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Overcoming Long Arms on Deadlift

I have very long arms and as a result even on wide grip deads my legs are nearly locked. This leads to a very short leg drive on my deads and a whole lot of lower back. I try to keep my chest up and out as much as possible to offset this but no luck. Any ideas or suggestions for a tall guy with long arms?

Powerlifters are happy with long arms for deadlifts! I have long arms and that is my best lift.

If you want to deadlift with the same range of motion as a guy with short arms, stand on some plates or stand on a box. Or use 25# plates to get the bar closer to the ground.

I also have really long arms (75" reach), I find that it makes deadlifting a lot easier than for guys with little t-rex arms.

If you want to mix things up a bit, as well as deads from a deficit try snatch grip deads and snatch grips from a deficit. This will definitely change the emphasis of the lift.

Obviously, if you find that your lower back is your weak link, hit GMs for ME for 2 out of every 8 weeks (or more if your current goals allow for it) and hit them often for Supplemental work. Weighted 45 degree back raises are also something that I’ve recently introduced, with great results so far.

[quote]CrewPierce wrote:
I have very long arms and as a result even on wide grip deads my legs are nearly locked. This leads to a very short leg drive on my deads and a whole lot of lower back. I try to keep my chest up and out as much as possible to offset this but no luck. Any ideas or suggestions for a tall guy with long arms?[/quote]

Long arms are one of the biggest advantages you can have in the deadlift. Sometimes I wish I had your problem, except when I am benching. Like the other guy said, try pulling from a deficit and you will soon see you have nothing to complain about.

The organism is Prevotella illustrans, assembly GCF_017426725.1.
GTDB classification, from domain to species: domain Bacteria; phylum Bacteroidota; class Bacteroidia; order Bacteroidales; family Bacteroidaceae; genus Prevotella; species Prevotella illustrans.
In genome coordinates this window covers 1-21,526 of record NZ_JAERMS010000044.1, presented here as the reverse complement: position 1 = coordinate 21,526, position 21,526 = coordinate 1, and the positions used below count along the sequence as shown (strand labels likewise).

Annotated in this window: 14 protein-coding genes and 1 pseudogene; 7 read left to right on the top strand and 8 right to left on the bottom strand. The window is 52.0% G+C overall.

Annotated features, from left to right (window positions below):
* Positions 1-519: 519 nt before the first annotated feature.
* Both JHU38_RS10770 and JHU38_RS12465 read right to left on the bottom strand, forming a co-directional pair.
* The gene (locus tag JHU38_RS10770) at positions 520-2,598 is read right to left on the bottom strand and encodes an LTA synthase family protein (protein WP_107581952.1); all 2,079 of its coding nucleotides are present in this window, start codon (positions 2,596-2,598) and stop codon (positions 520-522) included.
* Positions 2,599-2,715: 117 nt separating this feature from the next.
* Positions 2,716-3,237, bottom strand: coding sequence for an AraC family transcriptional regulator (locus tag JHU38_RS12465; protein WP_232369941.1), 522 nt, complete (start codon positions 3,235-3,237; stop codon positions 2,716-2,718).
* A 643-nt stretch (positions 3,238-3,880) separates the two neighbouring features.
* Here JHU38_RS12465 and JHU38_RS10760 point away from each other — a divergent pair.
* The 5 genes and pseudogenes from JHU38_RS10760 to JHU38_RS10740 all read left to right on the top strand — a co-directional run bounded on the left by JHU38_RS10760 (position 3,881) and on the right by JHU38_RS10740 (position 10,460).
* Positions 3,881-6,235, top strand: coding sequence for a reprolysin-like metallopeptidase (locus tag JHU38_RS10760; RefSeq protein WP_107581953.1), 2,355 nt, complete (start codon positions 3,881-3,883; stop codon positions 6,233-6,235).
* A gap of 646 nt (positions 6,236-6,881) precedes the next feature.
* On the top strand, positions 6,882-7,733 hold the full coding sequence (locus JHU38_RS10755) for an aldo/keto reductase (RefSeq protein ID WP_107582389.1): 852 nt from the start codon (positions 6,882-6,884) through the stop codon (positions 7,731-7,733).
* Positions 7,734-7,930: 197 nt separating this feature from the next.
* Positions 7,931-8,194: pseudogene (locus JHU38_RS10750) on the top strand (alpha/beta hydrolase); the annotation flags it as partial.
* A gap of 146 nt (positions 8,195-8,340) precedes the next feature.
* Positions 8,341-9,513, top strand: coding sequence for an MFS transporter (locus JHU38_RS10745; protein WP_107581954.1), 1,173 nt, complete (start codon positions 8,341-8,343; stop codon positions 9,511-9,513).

I think you just may be having trouble finding your “groove” or maybe you just need to bring up a weaker body part(which is probably the case). Long arms are not the problem.

Read Dave Tate’s Dead Zone article posted on this site. Watch Benni Magnussen pull, does it look like his long arms hurt him?

Yeah this is a great read for me. I have a 7’4 wingspan.

Thanx guys

Without a doubt my low back is a weak point. I have strong legs and would like more of a drive with them. Thanks for the help guys snd I will be working to bring up my low back!

Goodmornigs for the lower back.

my arms are longish at 75" reach but i have 40" legs :frowning: shittest body type ever.

Box squat. Long legged folks need to get their legs out wider to use their leverage. Even if you pull conv, the wider stance box squats will force you to hold an arch.

jack

I have a 77" reach it kicks ass for deadlifts not so much for bench

nothing wrong with long arms use them to your advantage pull how you feel strong not how some one with a completle different body type pulls

[quote]n3wb wrote:
I have a 77" reach it kicks ass for deadlifts not so much for bench

nothing wrong with long arms use them to your advantage pull how you feel strong not how some one with a completle different body type pulls

[/quote]

How do you keep from using all lower back on the deadlift, or is it ok to do that? I built up my shoulders to overcome the long arms on bench, and the long legs help when I tuck them tight.

[quote]CrewPierce wrote:

How do you keep from using all lower back on the deadlift, or is it ok to do that? I built up my shoulders to overcome the long arms on bench, and the long legs help when I tuck them tight.[/quote]

Bro show me a DL you dont use the low back?? Its a primary mover in the move.

If you suck at DLing bring that back up, do those box squats like Jack said etc… You knwo the weakness thats what we all have to find next step attack it.

Phill

[quote]jarvis wrote:
I also have really long arms (75" reach), I find that it makes deadlifting a lot easier than for guys with little t-rex arms.
[/quote]

I almost spat out my oats when I read that t-rex analogy . . . my god that is classic.

Thanks for the laugh.

Sasha

[quote]CrewPierce wrote:
n3wb wrote: